First, we wanted to test whether the detected differences in chromatin packaging affect transcription factor binding. For this, we analyzed genome-wide binding data for 17 early development transcription factors, as measured after the completion of the maternal-to-zygotic transition at mitotic cycle 14 [13]. For each of the 2000 early Zelda peaks that were clustered, we calculated the number of unique anterior–posterior (A–P) and dorsal–ventral (D–V) transcription factors that are bound at the same locus. As shown in Fig. 5a, early Zelda-bound regions in cluster 1 show strong accumulation of transcription factors by cycle 14 (>4 TFs on average), with an even stronger signal for cluster 2 Zelda sites (~6 TFs on average), compared to ~2 TFs for cluster 3 regions.

Fig. 5
figure 5

Biological characteristics of the three clusters. a By examining the binding of 17 anterior–posterior and dorsal–ventral transcription factor (TFs) in early fly development, we calculated the average number of TFs bound for each locus with each cluster [13]. Early Zelda peaks in clusters 1 and 2 seem to be bound (by the end of mitotic cycle 14) by >4 and ~6 factors, respectively, compared to <2 factors bound near early Zelda peaks in cluster 3. b Analysis of temporal dynamics in Zelda binding [16]. In clusters 1 (left) and 2 (center), about 37% of the ZLD peaks are increasing, 40% decreasing, and ~20% show minor changes in peak height. In contrast, 79% of cluster 3 regions (right) show reduced ZLD binding. c By associating each Zelda site locus to the nearest TSS, we show that cluster 1 peaks are mostly associated with maternally deposited genes that are also transcribed in early developmental stages (“maternal/zygotic,” e.g., house-keeping genes). Cluster 2 is more associated with zygotically transcribed genes, while cluster 3 is mostly not expressed [30]. d Average expression levels [30] for gene associated with clustered Zelda peaks, at eight time points throughout MZT. e Different chromatin patterns as annotated into five chromatin types using HMM with 53 chromatin proteins in Drosophila Kc167 cells [21]. Types include tissue-specific active genes (red), “house-keeping”-like active genes (yellow), and heterochromatin (green), polycomb-related (blue) or silenced genomic regions (black)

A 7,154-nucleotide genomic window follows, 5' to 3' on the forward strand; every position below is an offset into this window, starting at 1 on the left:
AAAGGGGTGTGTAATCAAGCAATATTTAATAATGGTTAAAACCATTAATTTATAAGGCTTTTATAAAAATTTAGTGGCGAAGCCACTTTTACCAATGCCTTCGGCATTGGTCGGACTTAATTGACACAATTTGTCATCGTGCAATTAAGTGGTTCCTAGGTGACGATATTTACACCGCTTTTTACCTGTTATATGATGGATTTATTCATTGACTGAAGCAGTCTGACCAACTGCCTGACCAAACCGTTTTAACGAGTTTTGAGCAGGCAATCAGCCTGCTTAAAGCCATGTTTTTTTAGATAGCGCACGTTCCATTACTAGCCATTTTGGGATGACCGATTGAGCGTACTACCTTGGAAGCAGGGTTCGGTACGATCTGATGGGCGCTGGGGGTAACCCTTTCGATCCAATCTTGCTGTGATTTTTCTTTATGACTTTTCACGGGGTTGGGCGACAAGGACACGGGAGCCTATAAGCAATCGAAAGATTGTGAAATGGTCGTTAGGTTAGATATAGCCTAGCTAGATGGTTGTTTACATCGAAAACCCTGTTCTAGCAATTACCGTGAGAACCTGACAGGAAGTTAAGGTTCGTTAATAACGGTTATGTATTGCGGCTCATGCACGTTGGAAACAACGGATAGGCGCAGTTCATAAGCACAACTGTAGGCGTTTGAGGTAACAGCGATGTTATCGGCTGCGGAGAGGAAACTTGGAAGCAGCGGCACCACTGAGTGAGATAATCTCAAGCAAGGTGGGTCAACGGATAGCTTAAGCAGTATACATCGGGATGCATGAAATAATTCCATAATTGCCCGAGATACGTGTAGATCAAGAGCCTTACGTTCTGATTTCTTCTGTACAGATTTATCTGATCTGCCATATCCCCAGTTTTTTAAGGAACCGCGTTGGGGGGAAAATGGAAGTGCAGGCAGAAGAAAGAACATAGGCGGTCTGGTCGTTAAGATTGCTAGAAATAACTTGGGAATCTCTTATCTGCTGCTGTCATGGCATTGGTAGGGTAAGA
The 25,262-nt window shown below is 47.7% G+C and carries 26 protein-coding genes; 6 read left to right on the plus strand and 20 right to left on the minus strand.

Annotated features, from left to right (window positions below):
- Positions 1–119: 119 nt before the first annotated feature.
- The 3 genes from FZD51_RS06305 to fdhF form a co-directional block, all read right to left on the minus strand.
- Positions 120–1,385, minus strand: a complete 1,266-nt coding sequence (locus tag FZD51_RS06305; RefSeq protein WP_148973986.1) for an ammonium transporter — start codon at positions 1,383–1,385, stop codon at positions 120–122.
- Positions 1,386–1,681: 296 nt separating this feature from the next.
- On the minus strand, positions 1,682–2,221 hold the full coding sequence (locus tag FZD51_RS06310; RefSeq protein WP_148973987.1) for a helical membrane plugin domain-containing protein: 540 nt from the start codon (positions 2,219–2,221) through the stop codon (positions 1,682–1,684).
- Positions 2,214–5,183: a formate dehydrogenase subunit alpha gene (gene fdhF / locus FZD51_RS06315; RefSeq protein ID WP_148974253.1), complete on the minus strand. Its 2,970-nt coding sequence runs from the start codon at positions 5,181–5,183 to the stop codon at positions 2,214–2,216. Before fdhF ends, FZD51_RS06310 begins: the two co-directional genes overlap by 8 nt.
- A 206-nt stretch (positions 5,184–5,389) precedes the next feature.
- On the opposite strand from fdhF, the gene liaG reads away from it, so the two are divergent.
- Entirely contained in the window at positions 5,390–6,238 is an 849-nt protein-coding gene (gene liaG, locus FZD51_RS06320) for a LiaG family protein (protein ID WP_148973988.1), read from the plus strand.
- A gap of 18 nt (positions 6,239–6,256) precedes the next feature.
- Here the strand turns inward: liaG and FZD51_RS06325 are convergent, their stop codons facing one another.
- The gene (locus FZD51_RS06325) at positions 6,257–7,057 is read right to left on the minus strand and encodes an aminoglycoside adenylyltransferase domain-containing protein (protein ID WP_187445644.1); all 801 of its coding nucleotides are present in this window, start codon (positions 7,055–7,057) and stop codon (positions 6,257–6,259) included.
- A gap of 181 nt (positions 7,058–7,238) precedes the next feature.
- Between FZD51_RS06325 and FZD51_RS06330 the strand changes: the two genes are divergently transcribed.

This raises the hypothesis that while most early Zelda sites become accessible during MZT and facilitate the binding of regulatory proteins, perhaps the sites captured by cluster 3 do not.

For this, we turned to examine the dynamics of Zelda binding itself, as measured by ChIP-seq in three time points throughout MZT [16]. As shown in Fig. 5b, a similar number of early Zelda peaks in cluster 1 exhibit increased vs. decreased ChIP signal during MZT (37% increasing, 40% decreasing). Cluster 2 Zelda peaks are mostly increasing (50%, compared to 28% peaks with weaker ZLD ChIP-seq signal from mitotic cycle 8–14). Conversely, the vast majority (79%) of Zelda peaks in cluster 3 show a decrease in Zelda binding, consistently with the observed reduction in transcription factor binding. As shown in Additional file 2: Figure S2, cluster 3 Zelda peaks are initially showing a lower average ChIP-seq signal for Zelda binding, and indeed most peaks show a consistent decrease throughout the MZT.